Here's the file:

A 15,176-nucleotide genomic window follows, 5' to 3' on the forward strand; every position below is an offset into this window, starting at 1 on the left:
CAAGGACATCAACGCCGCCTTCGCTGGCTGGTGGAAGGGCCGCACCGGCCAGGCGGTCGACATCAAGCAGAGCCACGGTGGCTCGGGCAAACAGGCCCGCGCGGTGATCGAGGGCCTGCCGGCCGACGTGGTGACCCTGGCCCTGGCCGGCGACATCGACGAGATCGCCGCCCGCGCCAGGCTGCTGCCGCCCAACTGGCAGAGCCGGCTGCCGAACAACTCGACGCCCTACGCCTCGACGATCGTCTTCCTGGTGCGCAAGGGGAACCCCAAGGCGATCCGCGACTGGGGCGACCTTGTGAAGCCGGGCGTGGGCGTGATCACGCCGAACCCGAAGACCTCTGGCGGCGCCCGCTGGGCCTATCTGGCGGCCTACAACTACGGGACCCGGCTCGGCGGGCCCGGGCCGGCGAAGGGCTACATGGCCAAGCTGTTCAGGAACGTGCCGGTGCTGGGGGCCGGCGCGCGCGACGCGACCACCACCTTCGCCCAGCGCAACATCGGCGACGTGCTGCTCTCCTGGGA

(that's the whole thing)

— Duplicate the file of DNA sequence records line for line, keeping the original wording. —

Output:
A 15,176-nucleotide genomic window follows, 5' to 3' on the forward strand; every position below is an offset into this window, starting at 1 on the left:
CAAGGACATCAACGCCGCCTTCGCTGGCTGGTGGAAGGGCCGCACCGGCCAGGCGGTCGACATCAAGCAGAGCCACGGTGGCTCGGGCAAACAGGCCCGCGCGGTGATCGAGGGCCTGCCGGCCGACGTGGTGACCCTGGCCCTGGCCGGCGACATCGACGAGATCGCCGCCCGCGCCAGGCTGCTGCCGCCCAACTGGCAGAGCCGGCTGCCGAACAACTCGACGCCCTACGCCTCGACGATCGTCTTCCTGGTGCGCAAGGGGAACCCCAAGGCGATCCGCGACTGGGGCGACCTTGTGAAGCCGGGCGTGGGCGTGATCACGCCGAACCCGAAGACCTCTGGCGGCGCCCGCTGGGCCTATCTGGCGGCCTACAACTACGGGACCCGGCTCGGCGGGCCCGGGCCGGCGAAGGGCTACATGGCCAAGCTGTTCAGGAACGTGCCGGTGCTGGGGGCCGGCGCGCGCGACGCGACCACCACCTTCGCCCAGCGCAACATCGGCGACGTGCTGCTCTCCTGGGA